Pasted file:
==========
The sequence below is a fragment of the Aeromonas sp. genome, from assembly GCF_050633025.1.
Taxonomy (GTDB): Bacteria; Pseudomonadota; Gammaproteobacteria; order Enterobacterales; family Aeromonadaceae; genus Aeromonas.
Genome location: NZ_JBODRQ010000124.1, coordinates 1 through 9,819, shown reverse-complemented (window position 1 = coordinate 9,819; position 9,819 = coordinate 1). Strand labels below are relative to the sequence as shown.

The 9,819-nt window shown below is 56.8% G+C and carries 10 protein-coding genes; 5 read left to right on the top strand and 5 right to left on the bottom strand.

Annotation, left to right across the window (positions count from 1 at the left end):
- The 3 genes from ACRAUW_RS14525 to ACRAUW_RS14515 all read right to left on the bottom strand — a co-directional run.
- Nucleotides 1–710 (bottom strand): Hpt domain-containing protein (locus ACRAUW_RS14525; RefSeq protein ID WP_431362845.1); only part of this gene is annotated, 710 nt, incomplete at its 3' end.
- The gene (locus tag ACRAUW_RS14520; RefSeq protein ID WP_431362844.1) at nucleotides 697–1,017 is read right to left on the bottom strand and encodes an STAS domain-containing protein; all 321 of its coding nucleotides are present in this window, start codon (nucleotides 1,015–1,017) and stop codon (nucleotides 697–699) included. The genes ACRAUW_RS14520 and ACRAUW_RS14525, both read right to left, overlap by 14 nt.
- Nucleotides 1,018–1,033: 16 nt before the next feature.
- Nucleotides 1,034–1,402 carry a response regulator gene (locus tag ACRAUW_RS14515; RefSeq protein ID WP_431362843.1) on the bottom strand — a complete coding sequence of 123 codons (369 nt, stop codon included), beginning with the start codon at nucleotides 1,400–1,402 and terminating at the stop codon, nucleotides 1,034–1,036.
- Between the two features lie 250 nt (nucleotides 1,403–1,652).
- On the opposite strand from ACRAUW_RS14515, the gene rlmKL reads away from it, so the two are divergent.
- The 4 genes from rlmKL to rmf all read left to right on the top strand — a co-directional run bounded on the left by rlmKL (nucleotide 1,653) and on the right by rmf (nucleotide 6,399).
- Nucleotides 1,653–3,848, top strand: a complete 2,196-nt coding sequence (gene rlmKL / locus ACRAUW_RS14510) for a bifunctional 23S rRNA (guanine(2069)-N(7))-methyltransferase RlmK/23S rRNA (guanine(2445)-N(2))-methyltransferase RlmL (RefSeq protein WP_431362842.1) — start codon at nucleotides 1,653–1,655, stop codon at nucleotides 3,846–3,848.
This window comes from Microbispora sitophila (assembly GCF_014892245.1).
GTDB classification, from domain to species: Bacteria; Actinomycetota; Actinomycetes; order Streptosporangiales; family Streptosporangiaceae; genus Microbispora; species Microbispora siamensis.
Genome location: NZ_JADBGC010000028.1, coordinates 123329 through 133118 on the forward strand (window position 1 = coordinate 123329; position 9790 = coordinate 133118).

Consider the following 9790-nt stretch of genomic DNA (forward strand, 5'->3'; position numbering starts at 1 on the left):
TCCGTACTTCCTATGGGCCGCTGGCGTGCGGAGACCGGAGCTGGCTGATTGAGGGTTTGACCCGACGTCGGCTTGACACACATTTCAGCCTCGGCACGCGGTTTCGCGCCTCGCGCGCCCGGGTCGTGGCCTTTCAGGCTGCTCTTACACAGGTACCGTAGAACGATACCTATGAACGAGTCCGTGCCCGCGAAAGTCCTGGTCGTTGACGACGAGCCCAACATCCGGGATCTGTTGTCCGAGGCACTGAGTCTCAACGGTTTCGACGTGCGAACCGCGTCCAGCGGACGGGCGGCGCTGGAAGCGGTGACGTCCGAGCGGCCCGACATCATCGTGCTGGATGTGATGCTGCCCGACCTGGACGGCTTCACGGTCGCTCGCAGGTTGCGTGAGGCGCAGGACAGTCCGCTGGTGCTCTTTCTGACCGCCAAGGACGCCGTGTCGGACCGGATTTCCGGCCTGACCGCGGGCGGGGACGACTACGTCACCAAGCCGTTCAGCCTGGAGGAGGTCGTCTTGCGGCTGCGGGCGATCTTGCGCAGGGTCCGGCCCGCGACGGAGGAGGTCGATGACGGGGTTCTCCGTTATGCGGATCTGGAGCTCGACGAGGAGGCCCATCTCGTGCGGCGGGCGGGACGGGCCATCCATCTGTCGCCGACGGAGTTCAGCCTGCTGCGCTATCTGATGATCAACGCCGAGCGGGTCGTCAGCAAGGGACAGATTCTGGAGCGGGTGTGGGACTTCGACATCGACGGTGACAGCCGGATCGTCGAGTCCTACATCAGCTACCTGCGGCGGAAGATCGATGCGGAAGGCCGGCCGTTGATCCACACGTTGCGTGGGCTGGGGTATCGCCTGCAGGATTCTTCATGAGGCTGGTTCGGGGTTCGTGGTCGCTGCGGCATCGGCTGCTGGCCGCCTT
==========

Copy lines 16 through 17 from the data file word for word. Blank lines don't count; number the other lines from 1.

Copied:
GTDB classification, from domain to species: Bacteria; Actinomycetota; Actinomycetes; order Streptosporangiales; family Streptosporangiaceae; genus Microbispora; species Microbispora siamensis.
Genome location: NZ_JADBGC010000028.1, coordinates 123329 through 133118 on the forward strand (window position 1 = coordinate 123329; position 9790 = coordinate 133118).